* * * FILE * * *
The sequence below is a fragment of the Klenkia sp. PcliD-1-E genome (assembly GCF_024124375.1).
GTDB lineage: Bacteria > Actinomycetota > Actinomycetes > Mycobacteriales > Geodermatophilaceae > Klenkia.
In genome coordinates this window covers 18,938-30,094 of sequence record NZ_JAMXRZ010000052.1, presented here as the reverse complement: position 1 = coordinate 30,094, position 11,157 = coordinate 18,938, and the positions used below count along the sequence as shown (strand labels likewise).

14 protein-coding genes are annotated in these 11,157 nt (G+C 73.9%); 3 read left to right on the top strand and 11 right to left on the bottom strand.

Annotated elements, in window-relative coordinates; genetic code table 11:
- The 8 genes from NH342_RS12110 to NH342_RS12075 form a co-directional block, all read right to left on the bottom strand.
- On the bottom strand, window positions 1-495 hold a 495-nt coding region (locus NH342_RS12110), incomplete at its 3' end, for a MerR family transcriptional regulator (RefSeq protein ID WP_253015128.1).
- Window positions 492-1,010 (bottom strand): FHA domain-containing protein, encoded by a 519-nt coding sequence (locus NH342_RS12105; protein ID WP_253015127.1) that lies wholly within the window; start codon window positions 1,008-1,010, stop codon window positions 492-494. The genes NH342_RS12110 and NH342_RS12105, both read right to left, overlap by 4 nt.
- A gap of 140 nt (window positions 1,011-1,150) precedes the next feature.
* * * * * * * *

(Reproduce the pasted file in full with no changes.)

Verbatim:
The sequence below is a fragment of the Klenkia sp. PcliD-1-E genome (assembly GCF_024124375.1).
GTDB lineage: Bacteria > Actinomycetota > Actinomycetes > Mycobacteriales > Geodermatophilaceae > Klenkia.
In genome coordinates this window covers 18,938-30,094 of sequence record NZ_JAMXRZ010000052.1, presented here as the reverse complement: position 1 = coordinate 30,094, position 11,157 = coordinate 18,938, and the positions used below count along the sequence as shown (strand labels likewise).

14 protein-coding genes are annotated in these 11,157 nt (G+C 73.9%); 3 read left to right on the top strand and 11 right to left on the bottom strand.

Annotated elements, in window-relative coordinates; genetic code table 11:
- The 8 genes from NH342_RS12110 to NH342_RS12075 form a co-directional block, all read right to left on the bottom strand.
- On the bottom strand, window positions 1-495 hold a 495-nt coding region (locus NH342_RS12110), incomplete at its 3' end, for a MerR family transcriptional regulator (RefSeq protein ID WP_253015128.1).
- Window positions 492-1,010 (bottom strand): FHA domain-containing protein, encoded by a 519-nt coding sequence (locus NH342_RS12105; protein ID WP_253015127.1) that lies wholly within the window; start codon window positions 1,008-1,010, stop codon window positions 492-494. The genes NH342_RS12110 and NH342_RS12105, both read right to left, overlap by 4 nt.
- A gap of 140 nt (window positions 1,011-1,150) precedes the next feature.